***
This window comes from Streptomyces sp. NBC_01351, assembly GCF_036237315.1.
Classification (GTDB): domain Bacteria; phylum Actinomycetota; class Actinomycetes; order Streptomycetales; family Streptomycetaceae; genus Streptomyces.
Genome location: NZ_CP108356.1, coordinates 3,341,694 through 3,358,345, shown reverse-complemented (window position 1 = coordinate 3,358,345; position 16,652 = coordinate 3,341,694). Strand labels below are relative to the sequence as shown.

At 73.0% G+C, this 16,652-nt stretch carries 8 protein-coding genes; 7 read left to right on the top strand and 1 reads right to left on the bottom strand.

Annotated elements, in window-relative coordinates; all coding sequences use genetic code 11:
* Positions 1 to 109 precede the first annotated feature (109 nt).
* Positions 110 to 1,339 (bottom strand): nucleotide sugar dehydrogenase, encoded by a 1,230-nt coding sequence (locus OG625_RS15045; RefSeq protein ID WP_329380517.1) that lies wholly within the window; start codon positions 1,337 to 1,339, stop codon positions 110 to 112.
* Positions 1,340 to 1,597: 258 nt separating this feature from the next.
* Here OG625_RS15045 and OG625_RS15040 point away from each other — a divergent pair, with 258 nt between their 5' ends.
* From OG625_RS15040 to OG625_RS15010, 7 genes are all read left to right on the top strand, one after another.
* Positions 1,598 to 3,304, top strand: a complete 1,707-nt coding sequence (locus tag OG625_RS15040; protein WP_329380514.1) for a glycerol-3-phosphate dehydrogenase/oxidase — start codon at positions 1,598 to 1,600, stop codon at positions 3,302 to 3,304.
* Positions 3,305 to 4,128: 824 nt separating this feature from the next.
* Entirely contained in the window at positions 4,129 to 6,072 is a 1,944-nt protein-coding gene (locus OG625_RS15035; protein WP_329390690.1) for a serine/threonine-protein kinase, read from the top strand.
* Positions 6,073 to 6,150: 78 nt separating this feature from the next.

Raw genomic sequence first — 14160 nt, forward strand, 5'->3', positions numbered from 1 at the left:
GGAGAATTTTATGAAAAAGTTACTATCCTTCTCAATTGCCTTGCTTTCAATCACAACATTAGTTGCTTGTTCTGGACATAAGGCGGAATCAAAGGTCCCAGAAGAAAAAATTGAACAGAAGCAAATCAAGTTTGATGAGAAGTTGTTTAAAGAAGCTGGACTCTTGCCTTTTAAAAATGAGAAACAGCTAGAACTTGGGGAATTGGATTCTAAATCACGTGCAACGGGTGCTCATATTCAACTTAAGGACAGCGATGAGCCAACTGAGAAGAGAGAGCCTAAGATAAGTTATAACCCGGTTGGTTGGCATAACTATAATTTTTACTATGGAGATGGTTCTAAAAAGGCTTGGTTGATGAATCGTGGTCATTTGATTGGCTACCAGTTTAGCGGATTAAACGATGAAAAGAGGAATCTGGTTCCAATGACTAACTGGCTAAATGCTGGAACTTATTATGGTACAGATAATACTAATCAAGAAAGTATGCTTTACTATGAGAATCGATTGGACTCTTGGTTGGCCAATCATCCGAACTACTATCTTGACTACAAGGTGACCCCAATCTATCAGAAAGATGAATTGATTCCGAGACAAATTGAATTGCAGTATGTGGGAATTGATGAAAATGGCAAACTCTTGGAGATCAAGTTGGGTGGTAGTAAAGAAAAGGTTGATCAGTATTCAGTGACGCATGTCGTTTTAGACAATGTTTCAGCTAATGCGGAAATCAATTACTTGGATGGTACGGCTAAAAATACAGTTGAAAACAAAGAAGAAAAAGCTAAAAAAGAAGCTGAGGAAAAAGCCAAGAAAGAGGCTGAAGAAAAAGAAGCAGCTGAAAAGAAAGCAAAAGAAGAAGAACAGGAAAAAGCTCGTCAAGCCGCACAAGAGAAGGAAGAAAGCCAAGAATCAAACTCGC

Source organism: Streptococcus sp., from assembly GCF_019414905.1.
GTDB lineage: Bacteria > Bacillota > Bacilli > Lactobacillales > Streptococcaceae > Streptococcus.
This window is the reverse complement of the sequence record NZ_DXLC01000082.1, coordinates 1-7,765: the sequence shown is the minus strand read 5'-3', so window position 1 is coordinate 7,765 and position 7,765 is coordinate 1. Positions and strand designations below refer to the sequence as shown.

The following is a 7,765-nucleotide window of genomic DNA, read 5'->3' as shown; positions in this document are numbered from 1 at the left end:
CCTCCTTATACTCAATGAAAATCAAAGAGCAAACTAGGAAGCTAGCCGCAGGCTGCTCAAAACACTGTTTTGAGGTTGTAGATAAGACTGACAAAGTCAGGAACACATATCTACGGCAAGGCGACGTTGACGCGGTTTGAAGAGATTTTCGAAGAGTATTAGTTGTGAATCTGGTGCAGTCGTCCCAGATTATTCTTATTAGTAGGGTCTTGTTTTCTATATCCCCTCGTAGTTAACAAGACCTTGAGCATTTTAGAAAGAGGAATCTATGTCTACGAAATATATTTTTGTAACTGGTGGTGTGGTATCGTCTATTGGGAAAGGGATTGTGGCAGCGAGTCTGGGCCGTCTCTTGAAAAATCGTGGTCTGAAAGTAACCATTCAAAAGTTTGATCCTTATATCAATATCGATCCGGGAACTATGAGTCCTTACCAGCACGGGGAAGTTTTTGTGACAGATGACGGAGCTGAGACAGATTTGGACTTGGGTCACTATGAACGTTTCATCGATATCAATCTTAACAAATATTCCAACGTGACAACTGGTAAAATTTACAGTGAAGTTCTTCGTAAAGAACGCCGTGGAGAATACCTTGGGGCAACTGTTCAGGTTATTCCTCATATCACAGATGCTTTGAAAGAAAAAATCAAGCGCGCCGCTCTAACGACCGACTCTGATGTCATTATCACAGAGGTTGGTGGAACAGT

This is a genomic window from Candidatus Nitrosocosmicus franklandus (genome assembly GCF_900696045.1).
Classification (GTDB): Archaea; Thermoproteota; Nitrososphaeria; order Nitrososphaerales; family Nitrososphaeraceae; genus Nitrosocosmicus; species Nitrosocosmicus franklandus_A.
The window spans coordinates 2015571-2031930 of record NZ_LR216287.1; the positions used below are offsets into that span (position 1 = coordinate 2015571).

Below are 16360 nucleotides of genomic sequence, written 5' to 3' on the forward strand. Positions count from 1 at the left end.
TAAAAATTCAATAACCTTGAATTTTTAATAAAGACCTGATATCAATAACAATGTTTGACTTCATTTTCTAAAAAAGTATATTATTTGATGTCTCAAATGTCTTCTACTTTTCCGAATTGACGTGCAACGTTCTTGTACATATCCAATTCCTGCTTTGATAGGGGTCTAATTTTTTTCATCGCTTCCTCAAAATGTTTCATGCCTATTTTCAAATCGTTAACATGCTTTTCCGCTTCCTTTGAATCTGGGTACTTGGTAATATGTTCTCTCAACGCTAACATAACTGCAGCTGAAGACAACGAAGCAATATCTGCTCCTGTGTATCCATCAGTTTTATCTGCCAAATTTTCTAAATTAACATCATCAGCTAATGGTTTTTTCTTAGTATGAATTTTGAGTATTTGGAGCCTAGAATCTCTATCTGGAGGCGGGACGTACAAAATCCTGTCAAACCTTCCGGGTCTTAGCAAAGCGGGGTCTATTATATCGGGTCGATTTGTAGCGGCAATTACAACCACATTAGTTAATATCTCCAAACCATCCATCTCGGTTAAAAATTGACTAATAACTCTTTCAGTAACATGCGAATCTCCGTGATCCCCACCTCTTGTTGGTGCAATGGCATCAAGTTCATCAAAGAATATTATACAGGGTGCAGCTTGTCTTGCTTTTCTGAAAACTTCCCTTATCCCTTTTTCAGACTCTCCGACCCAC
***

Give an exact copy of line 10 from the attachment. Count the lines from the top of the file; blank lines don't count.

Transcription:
* From OG625_RS15040 to OG625_RS15010, 7 genes are all read left to right on the top strand, one after another.